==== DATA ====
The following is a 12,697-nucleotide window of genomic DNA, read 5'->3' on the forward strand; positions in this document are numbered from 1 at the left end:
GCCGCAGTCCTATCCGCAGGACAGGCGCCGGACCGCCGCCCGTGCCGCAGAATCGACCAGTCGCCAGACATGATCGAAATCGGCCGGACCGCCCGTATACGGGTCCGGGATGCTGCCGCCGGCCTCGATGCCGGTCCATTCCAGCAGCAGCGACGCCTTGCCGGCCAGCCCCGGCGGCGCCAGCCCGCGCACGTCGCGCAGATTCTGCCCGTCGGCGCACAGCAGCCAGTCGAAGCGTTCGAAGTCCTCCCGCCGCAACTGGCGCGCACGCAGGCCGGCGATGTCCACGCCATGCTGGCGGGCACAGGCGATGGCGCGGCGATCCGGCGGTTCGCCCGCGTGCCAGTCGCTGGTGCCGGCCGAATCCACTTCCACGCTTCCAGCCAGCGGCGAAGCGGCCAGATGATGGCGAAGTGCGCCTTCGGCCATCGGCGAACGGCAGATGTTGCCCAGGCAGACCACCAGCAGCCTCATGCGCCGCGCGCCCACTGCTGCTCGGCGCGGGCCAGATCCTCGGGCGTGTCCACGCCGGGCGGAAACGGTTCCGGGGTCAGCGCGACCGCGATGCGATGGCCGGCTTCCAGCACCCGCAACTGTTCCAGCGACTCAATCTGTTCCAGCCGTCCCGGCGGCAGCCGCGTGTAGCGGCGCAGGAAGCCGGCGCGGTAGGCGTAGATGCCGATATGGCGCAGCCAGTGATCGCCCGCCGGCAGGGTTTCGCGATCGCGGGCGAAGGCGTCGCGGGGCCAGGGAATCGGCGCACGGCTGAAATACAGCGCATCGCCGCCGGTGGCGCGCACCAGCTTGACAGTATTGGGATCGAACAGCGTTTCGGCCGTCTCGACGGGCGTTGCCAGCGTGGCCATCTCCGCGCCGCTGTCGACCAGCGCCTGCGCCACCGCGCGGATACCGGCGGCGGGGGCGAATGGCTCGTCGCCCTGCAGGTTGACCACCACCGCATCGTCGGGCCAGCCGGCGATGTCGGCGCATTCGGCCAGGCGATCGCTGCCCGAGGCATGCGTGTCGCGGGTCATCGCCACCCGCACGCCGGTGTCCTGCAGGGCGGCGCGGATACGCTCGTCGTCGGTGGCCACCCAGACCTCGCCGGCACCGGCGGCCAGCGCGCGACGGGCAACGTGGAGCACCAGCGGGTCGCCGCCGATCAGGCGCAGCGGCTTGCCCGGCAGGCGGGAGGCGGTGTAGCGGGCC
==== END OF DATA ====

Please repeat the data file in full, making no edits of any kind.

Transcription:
The following is a 12,697-nucleotide window of genomic DNA, read 5'->3' on the forward strand; positions in this document are numbered from 1 at the left end:
GCCGCAGTCCTATCCGCAGGACAGGCGCCGGACCGCCGCCCGTGCCGCAGAATCGACCAGTCGCCAGACATGATCGAAATCGGCCGGACCGCCCGTATACGGGTCCGGGATGCTGCCGCCGGCCTCGATGCCGGTCCATTCCAGCAGCAGCGACGCCTTGCCGGCCAGCCCCGGCGGCGCCAGCCCGCGCACGTCGCGCAGATTCTGCCCGTCGGCGCACAGCAGCCAGTCGAAGCGTTCGAAGTCCTCCCGCCGCAACTGGCGCGCACGCAGGCCGGCGATGTCCACGCCATGCTGGCGGGCACAGGCGATGGCGCGGCGATCCGGCGGTTCGCCCGCGTGCCAGTCGCTGGTGCCGGCCGAATCCACTTCCACGCTTCCAGCCAGCGGCGAAGCGGCCAGATGATGGCGAAGTGCGCCTTCGGCCATCGGCGAACGGCAGATGTTGCCCAGGCAGACCACCAGCAGCCTCATGCGCCGCGCGCCCACTGCTGCTCGGCGCGGGCCAGATCCTCGGGCGTGTCCACGCCGGGCGGAAACGGTTCCGGGGTCAGCGCGACCGCGATGCGATGGCCGGCTTCCAGCACCCGCAACTGTTCCAGCGACTCAATCTGTTCCAGCCGTCCCGGCGGCAGCCGCGTGTAGCGGCGCAGGAAGCCGGCGCGGTAGGCGTAGATGCCGATATGGCGCAGCCAGTGATCGCCCGCCGGCAGGGTTTCGCGATCGCGGGCGAAGGCGTCGCGGGGCCAGGGAATCGGCGCACGGCTGAAATACAGCGCATCGCCGCCGGTGGCGCGCACCAGCTTGACAGTATTGGGATCGAACAGCGTTTCGGCCGTCTCGACGGGCGTTGCCAGCGTGGCCATCTCCGCGCCGCTGTCGACCAGCGCCTGCGCCACCGCGCGGATACCGGCGGCGGGGGCGAATGGCTCGTCGCCCTGCAGGTTGACCACCACCGCATCGTCGGGCCAGCCGGCGATGTCGGCGCATTCGGCCAGGCGATCGCTGCCCGAGGCATGCGTGTCGCGGGTCATCGCCACCCGCACGCCGGTGTCCTGCAGGGCGGCGCGGATACGCTCGTCGTCGGTGGCCACCCAGACCTCGCCGGCACCGGCGGCCAGCGCGCGACGGGCAACGTGGAGCACCAGCGGGTCGCCGCCGATCAGGCGCAGCGGCTTGCCCGGCAGGCGGGAGGCGGTGTAGCGGGCC